What Does the DOJ's New Civil Cyber-Fraud Initiative Mean for Whistleblowers?
On October 6, 2021, Deputy Attorney General Lisa O. Monaco announced the DOJ's new Civil Cyber-Fraud Initiative, which will utilize the False Claims Act to penalize government contractors who fail to comply with requisite cybersecurity standards. This initiative is no surprise, as the DOJ listed cybersecurity as one of six priorities for upcoming FCA enforcement.
What is the Civil Cyber-Fraud Initiative?
The Civil Cyber-Fraud Initiative memorializes the DOJ's commitment to using the FCA to enforce cybersecurity standards that are requisite to government contracts. While the initiative targets technology companies who knowingly provide inadequate cybersecurity products or services, the initiative also implicates companies outside of the technology industry. Any company who contracts with the government and makes misrepresentations about its cybersecurity practices or fails to monitor and report any breaches could face FCA liability.
Why is the Civil Cyber-Fraud Initiative Important?
Incidents such as the 2021 Colonial Pipeline cyberattack emphasize the importance of preventing cyber fraud. When hackers launched a cybersecurity attack involving ransomware against Colonial Pipeline, the pipeline shut down, resulting in fuel shortages throughout much of the East Coast. As companies become more reliant on technology, it becomes increasingly important that they uphold cybersecurity standards, as cyber fraud not only compromises information, but can also disrupt operations.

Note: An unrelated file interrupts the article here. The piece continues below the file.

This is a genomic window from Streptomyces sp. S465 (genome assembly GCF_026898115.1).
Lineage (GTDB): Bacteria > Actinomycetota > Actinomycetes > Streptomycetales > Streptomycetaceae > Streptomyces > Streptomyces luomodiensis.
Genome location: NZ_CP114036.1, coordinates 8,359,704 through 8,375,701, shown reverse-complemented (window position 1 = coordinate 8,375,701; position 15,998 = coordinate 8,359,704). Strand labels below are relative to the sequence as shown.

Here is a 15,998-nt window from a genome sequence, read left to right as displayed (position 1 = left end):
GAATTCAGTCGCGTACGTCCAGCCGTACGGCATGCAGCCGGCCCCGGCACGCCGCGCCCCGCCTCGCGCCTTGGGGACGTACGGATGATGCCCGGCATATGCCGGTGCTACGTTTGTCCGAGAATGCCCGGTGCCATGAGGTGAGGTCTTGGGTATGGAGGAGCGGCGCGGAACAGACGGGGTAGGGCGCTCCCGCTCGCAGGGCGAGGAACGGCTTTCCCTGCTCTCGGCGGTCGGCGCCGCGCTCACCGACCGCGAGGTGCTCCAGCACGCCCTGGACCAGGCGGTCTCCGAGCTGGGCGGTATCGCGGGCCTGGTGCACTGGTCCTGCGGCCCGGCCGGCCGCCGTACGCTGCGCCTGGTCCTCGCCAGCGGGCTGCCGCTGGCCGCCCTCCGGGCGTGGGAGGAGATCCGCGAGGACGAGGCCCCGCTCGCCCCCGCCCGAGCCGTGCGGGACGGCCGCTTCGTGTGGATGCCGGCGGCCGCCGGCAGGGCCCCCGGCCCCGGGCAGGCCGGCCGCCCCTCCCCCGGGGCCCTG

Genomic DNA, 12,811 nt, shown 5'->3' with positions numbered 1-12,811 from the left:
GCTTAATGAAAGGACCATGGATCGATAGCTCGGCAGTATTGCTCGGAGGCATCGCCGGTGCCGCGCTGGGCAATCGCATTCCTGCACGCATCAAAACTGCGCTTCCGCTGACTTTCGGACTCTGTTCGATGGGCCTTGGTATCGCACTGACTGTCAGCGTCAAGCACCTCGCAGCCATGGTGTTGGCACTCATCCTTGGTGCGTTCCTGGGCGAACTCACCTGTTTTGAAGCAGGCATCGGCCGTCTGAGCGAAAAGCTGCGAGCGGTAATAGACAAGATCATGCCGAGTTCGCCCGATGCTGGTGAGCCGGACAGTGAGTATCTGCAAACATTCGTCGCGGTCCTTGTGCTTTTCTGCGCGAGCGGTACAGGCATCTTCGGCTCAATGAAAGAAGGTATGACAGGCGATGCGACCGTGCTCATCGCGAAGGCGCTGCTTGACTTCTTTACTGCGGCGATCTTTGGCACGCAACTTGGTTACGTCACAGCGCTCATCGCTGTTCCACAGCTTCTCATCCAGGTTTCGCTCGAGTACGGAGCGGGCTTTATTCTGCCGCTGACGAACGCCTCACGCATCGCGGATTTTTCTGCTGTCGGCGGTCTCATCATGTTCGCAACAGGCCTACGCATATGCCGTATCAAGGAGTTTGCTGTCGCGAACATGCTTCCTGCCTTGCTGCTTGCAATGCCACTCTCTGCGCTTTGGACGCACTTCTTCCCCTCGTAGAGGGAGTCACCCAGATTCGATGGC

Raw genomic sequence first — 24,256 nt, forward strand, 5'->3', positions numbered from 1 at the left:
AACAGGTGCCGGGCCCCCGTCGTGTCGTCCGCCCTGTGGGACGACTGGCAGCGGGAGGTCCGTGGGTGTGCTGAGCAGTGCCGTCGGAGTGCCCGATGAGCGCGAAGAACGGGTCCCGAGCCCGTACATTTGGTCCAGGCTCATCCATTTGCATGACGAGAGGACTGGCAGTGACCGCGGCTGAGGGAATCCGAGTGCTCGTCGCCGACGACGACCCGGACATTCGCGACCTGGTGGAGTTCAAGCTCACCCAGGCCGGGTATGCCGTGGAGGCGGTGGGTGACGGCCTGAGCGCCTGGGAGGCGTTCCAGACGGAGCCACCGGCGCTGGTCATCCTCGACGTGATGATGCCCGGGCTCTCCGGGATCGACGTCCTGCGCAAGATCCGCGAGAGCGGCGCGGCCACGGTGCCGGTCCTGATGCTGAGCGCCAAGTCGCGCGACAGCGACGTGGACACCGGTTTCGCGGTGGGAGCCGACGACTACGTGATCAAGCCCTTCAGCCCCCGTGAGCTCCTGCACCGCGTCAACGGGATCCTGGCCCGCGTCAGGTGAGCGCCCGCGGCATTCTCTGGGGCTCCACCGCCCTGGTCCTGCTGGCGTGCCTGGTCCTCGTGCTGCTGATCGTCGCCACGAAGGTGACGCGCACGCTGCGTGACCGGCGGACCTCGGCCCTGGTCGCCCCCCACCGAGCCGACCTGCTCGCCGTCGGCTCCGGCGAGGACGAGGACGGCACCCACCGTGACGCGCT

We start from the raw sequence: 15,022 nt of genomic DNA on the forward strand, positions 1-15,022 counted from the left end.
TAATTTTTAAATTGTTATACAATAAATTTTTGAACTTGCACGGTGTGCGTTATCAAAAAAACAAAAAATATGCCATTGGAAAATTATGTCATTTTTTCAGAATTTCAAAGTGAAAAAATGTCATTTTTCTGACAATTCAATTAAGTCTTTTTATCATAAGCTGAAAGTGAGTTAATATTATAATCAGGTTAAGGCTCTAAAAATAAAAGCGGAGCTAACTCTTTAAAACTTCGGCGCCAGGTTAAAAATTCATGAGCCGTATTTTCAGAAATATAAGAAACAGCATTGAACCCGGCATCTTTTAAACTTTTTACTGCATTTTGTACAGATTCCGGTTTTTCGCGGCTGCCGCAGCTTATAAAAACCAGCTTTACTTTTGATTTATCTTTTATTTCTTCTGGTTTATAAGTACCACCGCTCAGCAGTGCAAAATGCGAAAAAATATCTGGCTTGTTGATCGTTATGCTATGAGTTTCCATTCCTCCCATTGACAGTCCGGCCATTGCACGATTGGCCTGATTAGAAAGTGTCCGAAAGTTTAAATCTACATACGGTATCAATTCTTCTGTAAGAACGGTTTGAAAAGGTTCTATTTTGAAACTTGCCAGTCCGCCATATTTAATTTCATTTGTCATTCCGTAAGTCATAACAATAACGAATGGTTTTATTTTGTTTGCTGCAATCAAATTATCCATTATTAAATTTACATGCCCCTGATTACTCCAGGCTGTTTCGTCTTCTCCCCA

How Does the FCA Apply to Instances of Cyber Fraud?
In recent years, there have already been a few FCA cases involving cyber-fraud allegations. For example, in August 2019, Cisco Systems, Inc. paid $8.6 million to resolve FCA allegations arising from security flaws in their video surveillance products. The relator alleged that "Cisco markets the product as particularly suited for government customers, and knows that the product is routinely sold to government customers, even though Cisco knows that these critical security flaws render the product largely ineligible for purchase by government entities."
In May 2019, a court denied a motion to dismiss an FCA complaint alleging that Aerojet misrepresented its compliance with cybersecurity requirements when contracting with National Aeronautics & Space Administration ("NASA") and the Department of Defense ("DoD"). While the agencies knew that Aerojet was not fully compliant with the requirements, they concluded that it would be "relatively simple" for Aerojet to become compliant and entered into a contract with it. However, the relator alleged that Aerojet was actually further away from compliance than they represented to the government. Accepting these allegations as true, the court found that the government's decision to enter into a contract with Aerojet may have been based on Aerojet's misrepresentations about its cybersecurity compliance. In other words, cybersecurity compliance may be relevant to the central purposes of the contract, thus satisfying the FCA's rigorous materiality requirement.
What Should I Do If I Witness Cyber Fraud?
If you are aware of fraud against the government, whether in cybersecurity or another sector, you may be eligible to blow the whistle in a False Claims Act lawsuit and may be entitled to a portion of the recovery. To find out more, contact Goldberg Kohn for a confidential consultation.
 Complaint, United States of America ex rel. Glenn v. Cisco Systems Inc., No. 1:11-cv-00400 (W.D.N.Y.)
 United States ex rel. Markus v. Aerojet Rocketdyne Holdings, Inc., No. 2:15-cv-2245 WBS AC (E.D. Cal. May 8, 2019)